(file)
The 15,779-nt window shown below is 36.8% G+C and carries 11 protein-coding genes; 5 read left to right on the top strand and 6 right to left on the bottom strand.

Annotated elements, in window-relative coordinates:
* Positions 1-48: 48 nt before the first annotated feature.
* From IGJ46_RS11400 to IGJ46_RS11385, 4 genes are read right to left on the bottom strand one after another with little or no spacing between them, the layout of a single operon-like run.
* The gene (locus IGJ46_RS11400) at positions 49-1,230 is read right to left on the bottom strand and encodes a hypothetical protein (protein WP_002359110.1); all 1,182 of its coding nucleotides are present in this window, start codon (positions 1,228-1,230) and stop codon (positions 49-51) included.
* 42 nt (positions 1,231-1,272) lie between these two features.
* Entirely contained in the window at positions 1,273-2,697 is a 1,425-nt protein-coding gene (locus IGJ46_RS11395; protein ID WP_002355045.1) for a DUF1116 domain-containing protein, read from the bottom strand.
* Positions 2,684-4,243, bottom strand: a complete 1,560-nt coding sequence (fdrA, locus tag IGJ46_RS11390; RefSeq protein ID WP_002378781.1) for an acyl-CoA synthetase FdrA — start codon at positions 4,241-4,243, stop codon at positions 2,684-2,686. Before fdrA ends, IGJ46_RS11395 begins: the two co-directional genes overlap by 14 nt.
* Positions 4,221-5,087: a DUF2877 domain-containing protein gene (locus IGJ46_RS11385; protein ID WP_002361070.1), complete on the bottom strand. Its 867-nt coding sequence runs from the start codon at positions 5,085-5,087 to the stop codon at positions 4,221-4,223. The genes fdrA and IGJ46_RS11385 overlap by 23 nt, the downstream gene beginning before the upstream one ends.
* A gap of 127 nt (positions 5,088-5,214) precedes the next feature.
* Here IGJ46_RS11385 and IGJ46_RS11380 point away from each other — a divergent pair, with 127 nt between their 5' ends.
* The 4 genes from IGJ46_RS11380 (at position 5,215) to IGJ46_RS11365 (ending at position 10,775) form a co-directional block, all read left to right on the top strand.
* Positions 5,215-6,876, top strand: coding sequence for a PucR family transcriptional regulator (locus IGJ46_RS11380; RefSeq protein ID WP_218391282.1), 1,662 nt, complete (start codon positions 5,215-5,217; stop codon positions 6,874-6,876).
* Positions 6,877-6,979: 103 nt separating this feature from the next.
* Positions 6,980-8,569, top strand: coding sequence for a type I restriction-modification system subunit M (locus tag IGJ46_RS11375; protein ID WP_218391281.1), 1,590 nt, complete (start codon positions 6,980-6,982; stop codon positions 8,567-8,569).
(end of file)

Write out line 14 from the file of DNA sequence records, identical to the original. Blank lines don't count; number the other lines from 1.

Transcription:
* Positions 6,877-6,979: 103 nt separating this feature from the next.